We have had a lot of Questions from all over the country on this subject so I thought I would provide some information. This issue is typically found on the 2000 to 2004 Subaru Outback and Subaru Legacy. There will be pictures up next week to help illustrate what is going on.
Here is the usual situation someone replaces the belts, or the timing belt or the alternator and almost instantly the power steering pump starts to make noise and the car can be hard to steer. Well here is what happens. The top bolt for the alternator and power steering fan belt shroud is secured to the power steering return line tube/bracket through a rubber grommet in the top of the shroud. If there isn’t enough slack in the shroud when the top bolt is tightened the shroud will pull onto the tube (towards the drivers side) allowing air into the power steering system thus causing the fluid to become aerated. The other end of this shroud is slotted at the alternator pivot bolt. The rubber grommet is there, to give a little instead of pulling the tube under load. Once the tube is pulled it is necessary to reset it in the power steering pump to make sure it isn’t still being pulled in one direction after this the shroud will need to be installed properly ( with slack). From there the aerated fluid must be replaced with fresh fluid and the problem is solved.
I have received over 100 phone calls from people as far away as Jamaica (you know who you are and thanks for the gift card) so I figured someone should post some help as I have received calls from frustrated Technicians and Drivers a like . I had a post on Allexperts.com, that includes our shops phone number and I would say it has been one or two calls a week.
I am always happy to help out my fellow Technicians who just want to take care of their customers. I also have heard the other end of the spectrum where after the belts were replaced on their Subaru Outback and the noise showed up they have been charged a lot of money to replace parts that did not need to be replaced. Quite a few times a frustrated vehicle owner has sought out help on the Internet and found me.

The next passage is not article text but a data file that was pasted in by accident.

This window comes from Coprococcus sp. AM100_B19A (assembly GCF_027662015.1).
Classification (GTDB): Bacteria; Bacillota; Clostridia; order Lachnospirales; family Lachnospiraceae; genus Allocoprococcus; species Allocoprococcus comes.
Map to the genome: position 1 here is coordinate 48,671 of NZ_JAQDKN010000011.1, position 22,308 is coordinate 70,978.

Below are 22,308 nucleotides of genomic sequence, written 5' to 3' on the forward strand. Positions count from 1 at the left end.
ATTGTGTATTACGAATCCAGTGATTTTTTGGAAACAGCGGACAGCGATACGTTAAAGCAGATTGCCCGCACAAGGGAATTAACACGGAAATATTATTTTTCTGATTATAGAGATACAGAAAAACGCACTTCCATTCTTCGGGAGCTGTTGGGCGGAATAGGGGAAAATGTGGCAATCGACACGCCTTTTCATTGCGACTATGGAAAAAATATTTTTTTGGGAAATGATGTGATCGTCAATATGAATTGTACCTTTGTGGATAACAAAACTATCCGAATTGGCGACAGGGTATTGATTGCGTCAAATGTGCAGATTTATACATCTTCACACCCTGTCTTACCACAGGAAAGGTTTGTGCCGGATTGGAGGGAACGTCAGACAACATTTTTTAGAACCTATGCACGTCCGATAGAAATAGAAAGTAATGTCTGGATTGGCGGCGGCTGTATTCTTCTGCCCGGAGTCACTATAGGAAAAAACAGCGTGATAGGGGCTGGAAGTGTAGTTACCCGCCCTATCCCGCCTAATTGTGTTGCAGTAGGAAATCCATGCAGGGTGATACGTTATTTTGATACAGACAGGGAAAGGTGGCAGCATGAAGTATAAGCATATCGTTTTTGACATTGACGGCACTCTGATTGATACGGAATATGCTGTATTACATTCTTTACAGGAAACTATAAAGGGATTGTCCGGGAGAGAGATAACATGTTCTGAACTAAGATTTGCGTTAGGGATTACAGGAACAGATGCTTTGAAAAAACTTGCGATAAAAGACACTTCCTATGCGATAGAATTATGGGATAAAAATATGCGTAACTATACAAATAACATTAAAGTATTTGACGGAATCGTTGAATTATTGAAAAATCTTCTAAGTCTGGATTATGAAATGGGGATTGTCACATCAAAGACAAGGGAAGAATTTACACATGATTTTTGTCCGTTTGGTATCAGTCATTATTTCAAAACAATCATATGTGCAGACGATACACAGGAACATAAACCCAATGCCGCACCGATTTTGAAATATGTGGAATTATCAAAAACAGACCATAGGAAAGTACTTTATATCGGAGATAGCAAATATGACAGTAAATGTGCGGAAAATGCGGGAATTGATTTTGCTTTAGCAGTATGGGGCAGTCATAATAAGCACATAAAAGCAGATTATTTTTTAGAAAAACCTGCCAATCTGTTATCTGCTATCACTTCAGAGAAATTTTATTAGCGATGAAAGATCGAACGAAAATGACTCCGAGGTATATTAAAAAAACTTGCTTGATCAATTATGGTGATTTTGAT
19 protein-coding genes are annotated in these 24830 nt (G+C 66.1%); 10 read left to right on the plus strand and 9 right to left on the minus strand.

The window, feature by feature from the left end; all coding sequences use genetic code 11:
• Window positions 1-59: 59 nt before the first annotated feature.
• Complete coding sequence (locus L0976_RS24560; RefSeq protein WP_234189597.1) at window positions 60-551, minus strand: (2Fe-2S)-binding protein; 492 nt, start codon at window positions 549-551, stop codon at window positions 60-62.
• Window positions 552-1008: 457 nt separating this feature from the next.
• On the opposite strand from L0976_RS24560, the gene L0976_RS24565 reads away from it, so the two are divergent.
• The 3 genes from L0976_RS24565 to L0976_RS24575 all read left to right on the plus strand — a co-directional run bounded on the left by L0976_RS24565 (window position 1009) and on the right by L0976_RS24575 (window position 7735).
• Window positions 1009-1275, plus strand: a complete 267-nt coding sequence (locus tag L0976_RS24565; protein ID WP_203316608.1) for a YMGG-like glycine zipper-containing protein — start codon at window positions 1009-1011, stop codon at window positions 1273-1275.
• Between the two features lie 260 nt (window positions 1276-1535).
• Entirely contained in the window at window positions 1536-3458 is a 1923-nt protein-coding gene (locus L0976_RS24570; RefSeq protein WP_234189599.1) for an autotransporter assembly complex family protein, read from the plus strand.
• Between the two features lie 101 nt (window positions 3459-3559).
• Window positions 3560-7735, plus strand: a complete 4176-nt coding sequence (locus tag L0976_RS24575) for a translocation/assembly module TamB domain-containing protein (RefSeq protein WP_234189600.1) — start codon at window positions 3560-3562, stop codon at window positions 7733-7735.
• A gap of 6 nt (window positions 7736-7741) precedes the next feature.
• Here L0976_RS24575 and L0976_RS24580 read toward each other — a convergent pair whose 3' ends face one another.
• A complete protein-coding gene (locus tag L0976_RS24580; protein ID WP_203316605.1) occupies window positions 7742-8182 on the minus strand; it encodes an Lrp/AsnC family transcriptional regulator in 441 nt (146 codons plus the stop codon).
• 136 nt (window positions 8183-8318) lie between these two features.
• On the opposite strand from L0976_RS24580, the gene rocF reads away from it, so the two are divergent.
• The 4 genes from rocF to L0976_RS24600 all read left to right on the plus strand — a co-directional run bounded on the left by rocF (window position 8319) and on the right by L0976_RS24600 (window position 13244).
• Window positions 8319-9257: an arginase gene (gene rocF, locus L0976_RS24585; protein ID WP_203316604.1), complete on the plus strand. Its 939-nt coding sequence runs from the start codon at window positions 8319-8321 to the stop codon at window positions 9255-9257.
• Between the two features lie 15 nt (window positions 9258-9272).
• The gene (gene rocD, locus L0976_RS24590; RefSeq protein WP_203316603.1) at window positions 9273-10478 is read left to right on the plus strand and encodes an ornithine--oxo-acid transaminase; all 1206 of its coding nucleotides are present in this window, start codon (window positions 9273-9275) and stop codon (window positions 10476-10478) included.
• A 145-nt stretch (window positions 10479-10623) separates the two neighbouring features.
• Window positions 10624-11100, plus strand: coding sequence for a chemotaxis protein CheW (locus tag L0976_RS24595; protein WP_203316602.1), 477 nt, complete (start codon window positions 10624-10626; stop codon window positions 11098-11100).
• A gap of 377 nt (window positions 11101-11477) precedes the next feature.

To the Automotive Professionals out there, help each other first of all and use the Internet to seek out those who no more about the subject than you do. Also while we are all human and do make mistakes and there is always a lot of pressure to be perfect, at least exhaust all of your resources prior to guessing. If some can find the answer to the problem online then we all can.
I have personal experience with this issue. I know Subaru’s so well, and one thing they are not prone for is power steering aeration, with that knowledge, I was able to problem solve my way to the fix. Subaru Owners, if this has or does happen to you. Most likely no one is trying to defraud you; they just haven’t experienced the issue before and are now forced to learn.
Thank you for reading.
Your Independent Subaru Specialist
Here is the fan belt shroud in question.
This is the upper alternator/ power steering belt shroud retaining bolt.
This is the power steering return line bracket going into the pump.
Here is the alternator pivot bolt that must be loosened to put the “slack” back into the shroud.
Follow up to an older Article;
When I originally wrote this article, it was really about the 2000 to 2004 Subaru Legacy and Outback, as we had seen a few cars have pumps, racks, and so on replaced as part of an incorrect diagnoses after the belts were replaced, or the car was serviced in a way that required removal of the belt shrouds. The point of this article was how to readjust the belt shrouds after removal to avoid power steering fluid aeration do to a small air leak at a o-ring. It pertains only to the 2000 to 2004 H4. My goal was to prevent replacement of expensive components that didn’t need to be done.
If you have something other than a 2000 to 2004 Subaru Legacy or Outback with the 4 cylinder 2.5l engine, you have something else going on. This can that can range form a o-ring that no longer seals, to old fluid to a defective pump. There are many possibilities.